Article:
Back in November, Microsoft announced that the next version of Lync will become Skype for Business. Delivering technology that helps people connect–to discuss, share and collaborate–is core to Microsoft’s mission to reinvent productivity, and Skype for Business is central to those efforts. Starting on April 14th, Microsoft will begin rolling out the Skype for Business client as part of monthly patches for both Office 2013 and Office 365 Pro Plus clients. This marks a shift in Microsoft’s rollout strategy for new products to help provide the best experience in their services by providing access to the most current software.
Skype for Business will marry the familiarity and ease of use of the Skype interface with the enterprise level control and security that has existed in Lync Server and Lync Online. When the Skype for Business client is launched it is critical to cover two key elements for successful transition and adoption of the new user interface – awareness and readiness. The largest element is the awareness that the new client experience will be installed on the users’ desktops and to ensure success and to that end there have been a number of resources created to help you in creating a smoother transition to Skype for Business.
The Skype User Experience
Many other sites and blogs have gone over the new user experience and discussed the user interface (UI) changes in detail. You can find that information here and here. The key changes to the client have focused on providing usability improvements to the previous Lync clients based on feedback from partners and customers with the goal of providing example access to the features you use every day. Some great examples of this; easier to use call buttons while you are inside a call and you can now transfer a call or share a PowerPoint or file with just one click instead of hovering like before.
Another great feature is the call monitor window, if you answer a call and then move over to another program, the call monitor window will stay up top so you can always find the hang up and mute buttons
Managing the Rollout
Change management is an important part of every organization and making sure that your staff has the proper information and tools at their disposal on how to best use new software is the key to a successful adoption effort. Thankfully the Skype for Business interface is an evolution of the Lync 2013 user interface that many people are already familiar with and the first time you sign in, a first run wizard will give you a quick tutorial on how to perform all of the common Skype/Lync tasks.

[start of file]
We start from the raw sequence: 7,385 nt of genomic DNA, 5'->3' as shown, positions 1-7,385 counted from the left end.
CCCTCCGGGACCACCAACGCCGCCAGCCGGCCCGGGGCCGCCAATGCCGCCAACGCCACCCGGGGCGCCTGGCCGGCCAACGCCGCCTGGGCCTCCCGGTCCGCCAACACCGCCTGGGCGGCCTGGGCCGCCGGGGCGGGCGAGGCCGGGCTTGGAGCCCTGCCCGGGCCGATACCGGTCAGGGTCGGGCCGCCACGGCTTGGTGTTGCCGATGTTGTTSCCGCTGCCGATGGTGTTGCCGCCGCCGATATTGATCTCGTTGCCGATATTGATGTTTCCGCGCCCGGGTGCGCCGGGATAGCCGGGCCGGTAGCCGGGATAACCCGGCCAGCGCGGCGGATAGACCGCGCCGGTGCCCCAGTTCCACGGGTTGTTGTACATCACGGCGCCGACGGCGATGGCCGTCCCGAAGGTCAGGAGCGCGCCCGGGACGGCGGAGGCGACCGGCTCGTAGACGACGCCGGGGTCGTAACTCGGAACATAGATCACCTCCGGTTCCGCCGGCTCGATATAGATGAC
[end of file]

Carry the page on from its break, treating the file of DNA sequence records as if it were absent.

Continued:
For more formal resources, Microsoft has put together the Skype for Business readiness kit. The kit, which you can download here is a collection of how to videos, email templates and quick start guides that you can use to help educate your staff on Skype for Business and how it can help transform the way you work.
For administrators, more information on how to best prepare your users or provide introductions on Skype for business can be found on the Office support pages here.
Controlling the Rollout
Although Microsoft services are best experience with the most recent updates, Microsoft realizes that not everyone may be able to spread the word of the changes to the client before the updates roll out. Because of that Microsoft has provided the administrator the ability to control the UI that is used following the client update.
For users with Lync Server on premises, the default client experience is as follows:
|Lync 2010||Lync 2010||Lync 2010|
|Lync 2013||Lync 2010||Lync 2013|
|Skype for Business update||Lync 2010||Lync 2013|
|Lync 2010||Lync 2013||Lync 2010|
|Lync 2013||Lync 2013||Lync 2013|
|Skype for Business update||Lync 2013||Lync 2013|
Following the update, clients will default to launching with the Skype for Business user interface and then prompt the user to switch back to the Lync 2013 user interface on first run. If you want to prevent that first run behavior, you can do so by setting the following registry key:
More information on how to configure the registry key via Group Policy can be found in the following article: https://technet.microsoft.com/library/dn954919.aspx
Skype for Business Server will enable the Skype for Business UI by default unless the client policies are set to false. Controlling this setting will allow you to upgrade your back end infrastructure without immediately changing the user experience.
For users in Lync Online, because Microsoft controls the platform, by default your users will be upgraded to the Skype UI immediately following the April Update. If you wish to delay the rollout of the client UI changes you can do so with the following command in Lync Online PowerShell:
Grant-CsClientPolicy -PolicyName ClientPolicyDisableSkypeUI
Once you have finished your user adoption efforts you can go back and re-enable the Skype for Business UI:
Grant-CsClientPolicy -PolicyName ClientPolicyEnableSkypeUI
The above registry key can also be used to prevent the Skype for Business interface from appearing on first run as well.
More information on how to control the experience at a user or group level (to handle a pilot rollout for example) can be found on TechNet: https://support.office.com/en-us/article/Switching-between-the-Skype-for-Business-and-the-Lync-client-user-interfaces-a2394a4c-7522-484c-a047-7b3289742be0?omkt=en-us&ui=en-US&rs=en-US&ad=US
Skype for Business (and the soon to be released Skype for Business Server) represent the next phase in the evolution of Microsoft’s Universal Communications strategy. To find more information start with the Skype for Business Learning Center as it’s a great launch pad for all features Skype for Business.
Stay tuned for even more great features an updates as Microsoft launches Skype for Business Server 2015 next month.